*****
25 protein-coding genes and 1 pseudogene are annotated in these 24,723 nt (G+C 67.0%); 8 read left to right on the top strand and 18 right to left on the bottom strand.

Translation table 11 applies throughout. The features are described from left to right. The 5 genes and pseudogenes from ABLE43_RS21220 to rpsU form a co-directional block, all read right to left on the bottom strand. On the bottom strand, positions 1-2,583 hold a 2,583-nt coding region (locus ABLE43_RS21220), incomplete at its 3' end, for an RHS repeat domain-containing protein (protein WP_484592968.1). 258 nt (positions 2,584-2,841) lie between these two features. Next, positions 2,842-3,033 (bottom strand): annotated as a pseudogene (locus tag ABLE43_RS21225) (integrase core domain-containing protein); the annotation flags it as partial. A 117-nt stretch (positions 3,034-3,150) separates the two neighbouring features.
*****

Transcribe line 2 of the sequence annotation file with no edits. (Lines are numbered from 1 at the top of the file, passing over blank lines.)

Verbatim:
Translation table 11 applies throughout. The features are described from left to right. The 5 genes and pseudogenes from ABLE43_RS21220 to rpsU form a co-directional block, all read right to left on the bottom strand. On the bottom strand, positions 1-2,583 hold a 2,583-nt coding region (locus ABLE43_RS21220), incomplete at its 3' end, for an RHS repeat domain-containing protein (protein WP_484592968.1). 258 nt (positions 2,584-2,841) lie between these two features. Next, positions 2,842-3,033 (bottom strand): annotated as a pseudogene (locus tag ABLE43_RS21225) (integrase core domain-containing protein); the annotation flags it as partial. A 117-nt stretch (positions 3,034-3,150) separates the two neighbouring features.